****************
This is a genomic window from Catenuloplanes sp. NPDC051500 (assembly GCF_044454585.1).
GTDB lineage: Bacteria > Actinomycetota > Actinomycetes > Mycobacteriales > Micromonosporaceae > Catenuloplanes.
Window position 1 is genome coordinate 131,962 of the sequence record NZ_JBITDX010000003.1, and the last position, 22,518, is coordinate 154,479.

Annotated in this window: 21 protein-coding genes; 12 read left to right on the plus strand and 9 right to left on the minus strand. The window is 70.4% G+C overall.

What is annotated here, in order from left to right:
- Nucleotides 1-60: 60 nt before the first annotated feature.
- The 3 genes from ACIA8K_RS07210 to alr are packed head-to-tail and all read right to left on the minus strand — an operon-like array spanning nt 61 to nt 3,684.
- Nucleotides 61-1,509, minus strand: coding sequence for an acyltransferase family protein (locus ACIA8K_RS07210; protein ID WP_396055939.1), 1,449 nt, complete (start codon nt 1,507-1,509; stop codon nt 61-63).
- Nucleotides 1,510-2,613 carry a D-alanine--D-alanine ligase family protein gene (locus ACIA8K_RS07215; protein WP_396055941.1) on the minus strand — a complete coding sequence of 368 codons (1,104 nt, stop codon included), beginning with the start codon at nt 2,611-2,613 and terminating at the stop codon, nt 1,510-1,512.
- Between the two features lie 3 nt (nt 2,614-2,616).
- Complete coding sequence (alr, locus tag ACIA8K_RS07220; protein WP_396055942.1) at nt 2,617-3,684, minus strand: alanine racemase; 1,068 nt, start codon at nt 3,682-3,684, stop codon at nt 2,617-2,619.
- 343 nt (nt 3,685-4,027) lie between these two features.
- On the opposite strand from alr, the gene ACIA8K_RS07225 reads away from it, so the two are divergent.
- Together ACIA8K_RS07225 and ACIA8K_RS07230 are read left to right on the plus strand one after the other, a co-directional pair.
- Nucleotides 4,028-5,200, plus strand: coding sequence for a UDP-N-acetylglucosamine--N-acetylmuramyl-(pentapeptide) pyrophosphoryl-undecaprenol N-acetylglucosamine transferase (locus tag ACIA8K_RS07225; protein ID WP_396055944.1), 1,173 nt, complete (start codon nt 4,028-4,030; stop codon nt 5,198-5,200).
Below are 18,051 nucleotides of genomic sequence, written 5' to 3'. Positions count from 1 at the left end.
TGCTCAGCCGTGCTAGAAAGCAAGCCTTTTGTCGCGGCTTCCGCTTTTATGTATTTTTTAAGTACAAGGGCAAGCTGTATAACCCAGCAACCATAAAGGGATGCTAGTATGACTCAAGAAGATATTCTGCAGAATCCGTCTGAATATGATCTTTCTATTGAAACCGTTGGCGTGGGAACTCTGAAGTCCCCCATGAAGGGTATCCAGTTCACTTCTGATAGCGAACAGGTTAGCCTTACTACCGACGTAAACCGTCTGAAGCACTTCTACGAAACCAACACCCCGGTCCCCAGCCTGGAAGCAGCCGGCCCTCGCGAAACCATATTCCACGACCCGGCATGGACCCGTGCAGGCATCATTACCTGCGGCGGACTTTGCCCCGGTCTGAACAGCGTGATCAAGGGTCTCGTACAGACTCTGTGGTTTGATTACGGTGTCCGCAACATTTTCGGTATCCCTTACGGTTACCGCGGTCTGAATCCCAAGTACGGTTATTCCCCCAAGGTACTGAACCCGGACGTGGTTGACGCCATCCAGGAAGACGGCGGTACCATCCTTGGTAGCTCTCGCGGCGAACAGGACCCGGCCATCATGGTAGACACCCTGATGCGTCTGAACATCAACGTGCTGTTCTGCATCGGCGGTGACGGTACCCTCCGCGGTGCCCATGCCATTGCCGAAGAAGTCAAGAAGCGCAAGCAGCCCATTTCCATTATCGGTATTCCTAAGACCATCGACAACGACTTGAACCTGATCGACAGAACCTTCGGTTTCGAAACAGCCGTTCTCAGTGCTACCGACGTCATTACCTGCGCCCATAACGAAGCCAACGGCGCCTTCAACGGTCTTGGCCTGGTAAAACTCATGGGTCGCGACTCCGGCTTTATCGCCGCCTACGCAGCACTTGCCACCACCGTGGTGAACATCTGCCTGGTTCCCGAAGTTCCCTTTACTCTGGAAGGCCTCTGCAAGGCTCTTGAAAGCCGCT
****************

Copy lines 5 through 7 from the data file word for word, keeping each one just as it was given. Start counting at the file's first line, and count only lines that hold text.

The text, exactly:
What is annotated here, in order from left to right:
- Nucleotides 1-60: 60 nt before the first annotated feature.
- The 3 genes from ACIA8K_RS07210 to alr are packed head-to-tail and all read right to left on the minus strand — an operon-like array spanning nt 61 to nt 3,684.